Comparing Griet's The Girl With A Pearl Earring

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Essay 4: The Girl with a Pearl Earring Being a quiet person is both a blessing and a curse. For sixteen year old Griet it is helpful that she is quiet yet highly observational since she works as a maid. This trait serves her well in the Vermeer household, as she cleans and runs errands all day while paying close attention to the entire family. She takes particular interest in the Master of the house, Vermeer. She seemingly falls in love with his paintings, and this translates to infatuation with Vermeer himself. Griet and Vermeer have a strange and tense relationship, which is both remarkably subdued and powerful. There is a definite attraction between the two, revolving around the world of art. In Girl With A Pearl Earring by Tracy Chevalier,…show more content…
From the moment Vermeer first meets Griet, he wants to learn more about her. He asks her why she lays out the vegetables according to color, and Griet replies “The colors fight when they are side by side, sir” (Chevalier 5). Vermeer “arched his eyebrows as if he had not expected such a response” (Chevalier 5). Immediately, Vermeer finds Griet to be intriguing and different. He trusts her to clean his studio. Something about Griet makes him believe that she can do the job right, and clean a place that his wife is not even allowed to enter. Griet is a highly personal and quiet person, not revealing very much about herself but instead soaking up information about others. She is incredibly intuitive and an appreciation for art. As she cleans Vermeer’s art studio, she thinks that his current painting is too busy and would look better without the map. Vermeer, a great artist, ends up removing the map from the work eventually. When he asks her about it, she tells him that “It is a better painting now” and Vermeer’s “smile made me grip my broom tightly” (Chevalier 64). This reveals that Griet has a true artist’s eye. It is painfully obvious that she is attracted to Vermeer; it is less clear if he is attracted to…show more content…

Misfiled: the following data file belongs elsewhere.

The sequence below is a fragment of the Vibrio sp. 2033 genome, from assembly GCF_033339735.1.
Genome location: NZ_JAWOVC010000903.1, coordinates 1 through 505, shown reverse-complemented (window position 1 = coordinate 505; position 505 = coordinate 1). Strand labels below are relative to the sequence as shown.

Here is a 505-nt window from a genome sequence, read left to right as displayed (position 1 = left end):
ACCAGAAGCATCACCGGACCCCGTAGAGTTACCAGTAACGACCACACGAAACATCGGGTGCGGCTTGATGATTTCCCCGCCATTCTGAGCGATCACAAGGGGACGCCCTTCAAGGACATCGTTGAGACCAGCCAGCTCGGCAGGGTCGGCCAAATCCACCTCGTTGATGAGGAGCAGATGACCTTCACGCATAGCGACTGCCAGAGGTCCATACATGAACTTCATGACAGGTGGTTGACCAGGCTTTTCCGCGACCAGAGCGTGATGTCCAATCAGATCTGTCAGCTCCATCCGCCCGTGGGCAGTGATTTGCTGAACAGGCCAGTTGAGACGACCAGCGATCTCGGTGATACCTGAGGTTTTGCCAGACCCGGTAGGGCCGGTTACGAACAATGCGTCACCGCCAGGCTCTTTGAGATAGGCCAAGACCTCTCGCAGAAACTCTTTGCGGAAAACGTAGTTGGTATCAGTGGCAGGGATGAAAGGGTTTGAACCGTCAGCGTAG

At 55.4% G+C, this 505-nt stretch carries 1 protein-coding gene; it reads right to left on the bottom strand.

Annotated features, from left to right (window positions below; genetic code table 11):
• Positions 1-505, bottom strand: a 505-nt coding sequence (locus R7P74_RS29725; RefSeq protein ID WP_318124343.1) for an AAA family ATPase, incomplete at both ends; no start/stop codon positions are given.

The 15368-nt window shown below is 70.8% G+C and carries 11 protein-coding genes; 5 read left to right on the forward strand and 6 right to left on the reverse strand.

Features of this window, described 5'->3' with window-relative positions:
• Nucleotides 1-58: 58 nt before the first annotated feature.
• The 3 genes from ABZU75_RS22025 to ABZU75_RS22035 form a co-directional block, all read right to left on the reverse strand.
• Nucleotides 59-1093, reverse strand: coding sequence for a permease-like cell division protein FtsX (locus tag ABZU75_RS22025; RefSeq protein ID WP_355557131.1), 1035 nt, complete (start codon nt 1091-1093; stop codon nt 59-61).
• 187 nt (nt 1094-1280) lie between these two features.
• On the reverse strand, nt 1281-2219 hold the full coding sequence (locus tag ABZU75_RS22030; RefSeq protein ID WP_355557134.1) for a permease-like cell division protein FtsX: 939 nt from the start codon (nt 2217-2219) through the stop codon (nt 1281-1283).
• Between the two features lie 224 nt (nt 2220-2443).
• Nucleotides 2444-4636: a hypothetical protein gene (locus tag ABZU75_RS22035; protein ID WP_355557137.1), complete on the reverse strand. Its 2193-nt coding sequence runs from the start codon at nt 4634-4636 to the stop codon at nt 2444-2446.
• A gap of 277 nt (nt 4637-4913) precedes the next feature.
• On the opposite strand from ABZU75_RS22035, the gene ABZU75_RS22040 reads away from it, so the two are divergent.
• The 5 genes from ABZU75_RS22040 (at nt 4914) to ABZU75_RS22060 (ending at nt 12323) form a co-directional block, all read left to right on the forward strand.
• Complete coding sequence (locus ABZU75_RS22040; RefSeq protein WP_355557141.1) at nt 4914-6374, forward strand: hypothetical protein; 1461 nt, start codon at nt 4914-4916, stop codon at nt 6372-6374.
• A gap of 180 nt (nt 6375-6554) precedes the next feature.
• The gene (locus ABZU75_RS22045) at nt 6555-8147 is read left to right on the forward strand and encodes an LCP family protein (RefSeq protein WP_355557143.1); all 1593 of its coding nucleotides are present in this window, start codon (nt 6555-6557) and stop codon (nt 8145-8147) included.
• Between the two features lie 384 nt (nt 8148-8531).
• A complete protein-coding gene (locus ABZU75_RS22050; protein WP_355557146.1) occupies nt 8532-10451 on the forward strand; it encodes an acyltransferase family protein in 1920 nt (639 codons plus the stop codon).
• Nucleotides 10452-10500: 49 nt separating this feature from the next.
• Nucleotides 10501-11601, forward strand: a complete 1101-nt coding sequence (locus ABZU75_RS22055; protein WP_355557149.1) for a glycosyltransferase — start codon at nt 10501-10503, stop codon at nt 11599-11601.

By the time Vermeer is painting Griet, they reach the climax of their relationship. After years of working side by side but hardly ever touching, Vermeer pierces Griet’s ear. He “stepped up to my chair. My jaw tightened but I managed to hold my breath steady. He reached over and gently touched my earlobe. I gasped as if I had been holding my breath underwater.” (Chevalier 153). Griet is thoroughly excited by his touch, and feels a deep desire. Since the book is not from Vermeer’s perspective it is unclear of what he feels, but he does not visually react at all. If Vermeer feels the same way that Griet does, he would show some sign of desire himself. Griet is very content watching Vermeer as he studies and paints her. She notices, however, that “he looked at me as if he were not seeing me […] as if he were looking at a painting” (Chevalier 180). This realization is difficult for Griet, who yearns for more romantic or personal attention from Vermeer. She is becoming a work of art in Vermeer’s eyes. Perhaps she always was. As Van Leeuwenhoek warns, “The women in his paintings - he traps them in his world” (Chevalier 186). Sure enough, Griet slowly becomes more and more trapped within Vermeer’s artistic world and is less and less in his personal

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